The Annual Meeting of the Friends was held at 7 PM on Tuesday October 10, 2023.
The site was the Fireside Room of the Chalet in Theodore Wirth Park - 1301 Theodore Wirth Parkway. Friends members and other guests attended.
The guest speaker was Alan Branhagen, Executive Director of Natural Land Institute in Rockford, IL.
He spoke on “Looking Forward to a Livelier Landscape. Indigenous plant-based landscapes, the best is yet to come!” Until recently, Mr. Branhagen was Director of Operations at the Minnesota Landscape Arboretum. Prior to that he was director of horticulture at Powell Gardens, Kansas City’s botanical garden.
Mr. Branhagen has published three books for midwest gardeners: Native Plants of the Midwest, The Midwest Native Plant Primer, and A Gardener's Butterfly Book. The first two were available for purchase and autograph at the meeting.
There were two votes taken by the Friends members during the business part of the meeting. The election of directors was the first vote. The existing board stood for re-election and was re-elected. The directors who serve until the next annual meeting are: Jennifer Olson, Candyce Bartol, Colin Bartol, Gary Bebeau, Steve Benson, Bruce Jarvis, George Lawton, Jim Procter, Pam Weiner.
The second vote was to approve a modification of the Friends corporate name to combine the two words "Wild" and "Flower" into "Wildflower." The motion was approved and our name is now officially "Friends of the Wildflower Garden, Inc."
Wirth Chalet - photo Minneapolis Park and Recreation Board
After an absence of 3 years, Minneapolis School Students have resumed visits for a summer naturalist-led experience in the Garden. The first group from Whittier Elementary arrived May 17, other groups in July from the Minneapolis Schools Summer Program. These visits are possible because of the Friends Student Transportation Grant Program whereby we pay for bus transport to the Garden, which now costs between $260 and $300 per bus. This program has been in place since 2009 and over 5,400 children have been able to experience the Garden because of it. Some of the Friends’ supporters have specifically requested that their donation be applied to this program. You may do that also, either via an your annual support payment of via a separate donation. Visit our website “Donate & Support” page for details. We have spent over $3,200 this summer and we welcome more support for the program.
A bee survey is underway again the Wildflower Garden. It started during the 2023 season and will conclude in the 2024 season. The Garden is doing this survey every 10 years to keep track of species and habitat changes. The Friends are sharing the cost of this work with the Garden. Last time 104 species was tabulated, keyed to what plants they visited. Once again, Dr. Elaine Evans of the U of M Bee Lab is conducting the survey.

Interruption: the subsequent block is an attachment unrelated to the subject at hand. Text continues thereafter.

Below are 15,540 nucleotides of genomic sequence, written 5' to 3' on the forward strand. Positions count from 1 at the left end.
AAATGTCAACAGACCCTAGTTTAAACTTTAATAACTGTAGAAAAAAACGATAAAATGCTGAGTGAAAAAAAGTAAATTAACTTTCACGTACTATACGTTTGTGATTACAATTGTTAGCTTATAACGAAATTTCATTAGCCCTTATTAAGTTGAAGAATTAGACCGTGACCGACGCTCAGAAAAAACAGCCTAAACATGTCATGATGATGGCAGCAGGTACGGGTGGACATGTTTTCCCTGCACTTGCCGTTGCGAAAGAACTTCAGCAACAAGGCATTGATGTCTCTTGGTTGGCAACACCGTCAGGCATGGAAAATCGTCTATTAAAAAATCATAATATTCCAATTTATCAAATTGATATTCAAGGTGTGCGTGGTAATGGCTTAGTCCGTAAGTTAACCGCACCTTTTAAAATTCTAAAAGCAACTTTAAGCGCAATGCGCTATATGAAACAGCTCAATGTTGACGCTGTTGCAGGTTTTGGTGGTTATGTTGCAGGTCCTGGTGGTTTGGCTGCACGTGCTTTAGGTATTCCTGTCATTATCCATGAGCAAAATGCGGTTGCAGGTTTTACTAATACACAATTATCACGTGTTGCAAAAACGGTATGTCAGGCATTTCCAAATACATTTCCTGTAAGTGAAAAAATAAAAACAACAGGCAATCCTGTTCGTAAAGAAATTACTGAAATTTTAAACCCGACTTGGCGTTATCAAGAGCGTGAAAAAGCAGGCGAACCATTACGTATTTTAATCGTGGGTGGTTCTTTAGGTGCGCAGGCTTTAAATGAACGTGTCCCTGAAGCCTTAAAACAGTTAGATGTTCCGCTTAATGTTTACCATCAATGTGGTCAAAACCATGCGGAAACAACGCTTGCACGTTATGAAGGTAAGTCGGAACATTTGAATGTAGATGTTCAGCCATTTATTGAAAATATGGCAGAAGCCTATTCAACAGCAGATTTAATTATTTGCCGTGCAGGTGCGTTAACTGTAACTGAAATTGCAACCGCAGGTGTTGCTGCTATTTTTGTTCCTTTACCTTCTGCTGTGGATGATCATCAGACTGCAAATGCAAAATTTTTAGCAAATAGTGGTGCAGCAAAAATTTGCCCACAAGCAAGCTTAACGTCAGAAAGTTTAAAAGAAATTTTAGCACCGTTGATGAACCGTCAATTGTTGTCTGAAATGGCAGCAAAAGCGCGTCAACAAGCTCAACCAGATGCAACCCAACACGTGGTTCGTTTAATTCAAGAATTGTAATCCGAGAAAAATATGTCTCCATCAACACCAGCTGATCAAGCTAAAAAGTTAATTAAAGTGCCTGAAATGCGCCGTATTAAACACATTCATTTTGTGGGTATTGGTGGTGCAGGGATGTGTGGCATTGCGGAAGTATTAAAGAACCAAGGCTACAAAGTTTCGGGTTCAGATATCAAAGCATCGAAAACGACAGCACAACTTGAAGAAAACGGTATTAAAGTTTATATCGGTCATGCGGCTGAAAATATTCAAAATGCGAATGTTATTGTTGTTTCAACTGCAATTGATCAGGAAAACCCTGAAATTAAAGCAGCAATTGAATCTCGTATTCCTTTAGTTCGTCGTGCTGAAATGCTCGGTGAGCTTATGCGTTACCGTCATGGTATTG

Several improvements to the Garden took place during the winter months. The gardener’s shed which currently serves as the maintenance center is also office space for staff during the Garden’s open season, has a new shingle roof.
The east boundary fence has been moved to incorporate an area of mature upland trees within the Garden’s protected area. This additional was feasible after the Friends Invasive Plant Action Group (FIPAG) cleared the area of invasives over the last four years. New eight foot high fencing was installed along the new boundary. When you enter the upland you will not see the old fence with the barbed wire on top that followed the path into the upland. Both jobs were completed by the Minneapolis Park & Recreation Board (MPRB). The photo shows part of the new fence and some of wire caged new shrubs planted near it.
Below: Fence along the upland entrance path removed. New fence added to enclose a stand of mature trees. New shrubs have been planted and enclosed in the wire cages by FIPAG.
In September the Friends Board approved allocating up to $100,000 for the addition of new perimeter fence around the upland garden from the back gate up to where the new fencing of 2022 ended. The would include adding additional space to the area of Garden that has invasive plants under control by the activities of FIPAG and the Legacy volunteers. The MPRB must bid the project and schedule.
The Friends Invasive Plant Action Group (FIPAG) conducted three garlic mustard events in May in a new area of the Garden buffer zone. The area of the Maple Bowl and adjacent up to the Garden fence is now largely under control for buckthorn and garlic mustard. That area has very little understory woody growth as Buckthorn had wiped it out. A large selection of native plant seed mixes were purchased for FIPAG for use in the Maple Bowl.